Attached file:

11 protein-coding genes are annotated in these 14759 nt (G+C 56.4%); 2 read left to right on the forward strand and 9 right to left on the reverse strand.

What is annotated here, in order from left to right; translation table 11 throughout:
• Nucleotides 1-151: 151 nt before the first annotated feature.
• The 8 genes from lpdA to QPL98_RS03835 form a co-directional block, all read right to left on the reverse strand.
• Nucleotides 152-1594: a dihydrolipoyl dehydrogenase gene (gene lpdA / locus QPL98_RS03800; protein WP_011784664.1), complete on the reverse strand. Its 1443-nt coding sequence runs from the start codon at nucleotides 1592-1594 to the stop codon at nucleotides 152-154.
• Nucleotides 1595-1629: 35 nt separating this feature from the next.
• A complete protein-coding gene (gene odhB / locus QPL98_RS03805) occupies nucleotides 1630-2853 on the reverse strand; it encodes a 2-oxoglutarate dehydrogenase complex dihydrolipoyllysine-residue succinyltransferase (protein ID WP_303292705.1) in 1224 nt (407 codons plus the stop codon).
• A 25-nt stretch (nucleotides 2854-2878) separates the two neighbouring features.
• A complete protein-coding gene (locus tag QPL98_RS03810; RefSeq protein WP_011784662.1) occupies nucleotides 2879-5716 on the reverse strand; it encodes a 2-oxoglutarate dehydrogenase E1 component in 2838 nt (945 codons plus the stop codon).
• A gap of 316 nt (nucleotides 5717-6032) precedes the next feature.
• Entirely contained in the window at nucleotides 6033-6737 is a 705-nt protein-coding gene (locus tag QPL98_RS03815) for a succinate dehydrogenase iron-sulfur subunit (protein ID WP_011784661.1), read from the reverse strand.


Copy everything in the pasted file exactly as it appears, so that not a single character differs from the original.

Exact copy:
11 protein-coding genes are annotated in these 14759 nt (G+C 56.4%); 2 read left to right on the forward strand and 9 right to left on the reverse strand.

What is annotated here, in order from left to right; translation table 11 throughout:
• Nucleotides 1-151: 151 nt before the first annotated feature.
• The 8 genes from lpdA to QPL98_RS03835 form a co-directional block, all read right to left on the reverse strand.
• Nucleotides 152-1594: a dihydrolipoyl dehydrogenase gene (gene lpdA / locus QPL98_RS03800; protein WP_011784664.1), complete on the reverse strand. Its 1443-nt coding sequence runs from the start codon at nucleotides 1592-1594 to the stop codon at nucleotides 152-154.
• Nucleotides 1595-1629: 35 nt separating this feature from the next.
• A complete protein-coding gene (gene odhB / locus QPL98_RS03805) occupies nucleotides 1630-2853 on the reverse strand; it encodes a 2-oxoglutarate dehydrogenase complex dihydrolipoyllysine-residue succinyltransferase (protein ID WP_303292705.1) in 1224 nt (407 codons plus the stop codon).
• A 25-nt stretch (nucleotides 2854-2878) separates the two neighbouring features.
• A complete protein-coding gene (locus tag QPL98_RS03810; RefSeq protein WP_011784662.1) occupies nucleotides 2879-5716 on the reverse strand; it encodes a 2-oxoglutarate dehydrogenase E1 component in 2838 nt (945 codons plus the stop codon).
• A gap of 316 nt (nucleotides 5717-6032) precedes the next feature.
• Entirely contained in the window at nucleotides 6033-6737 is a 705-nt protein-coding gene (locus tag QPL98_RS03815) for a succinate dehydrogenase iron-sulfur subunit (protein ID WP_011784661.1), read from the reverse strand.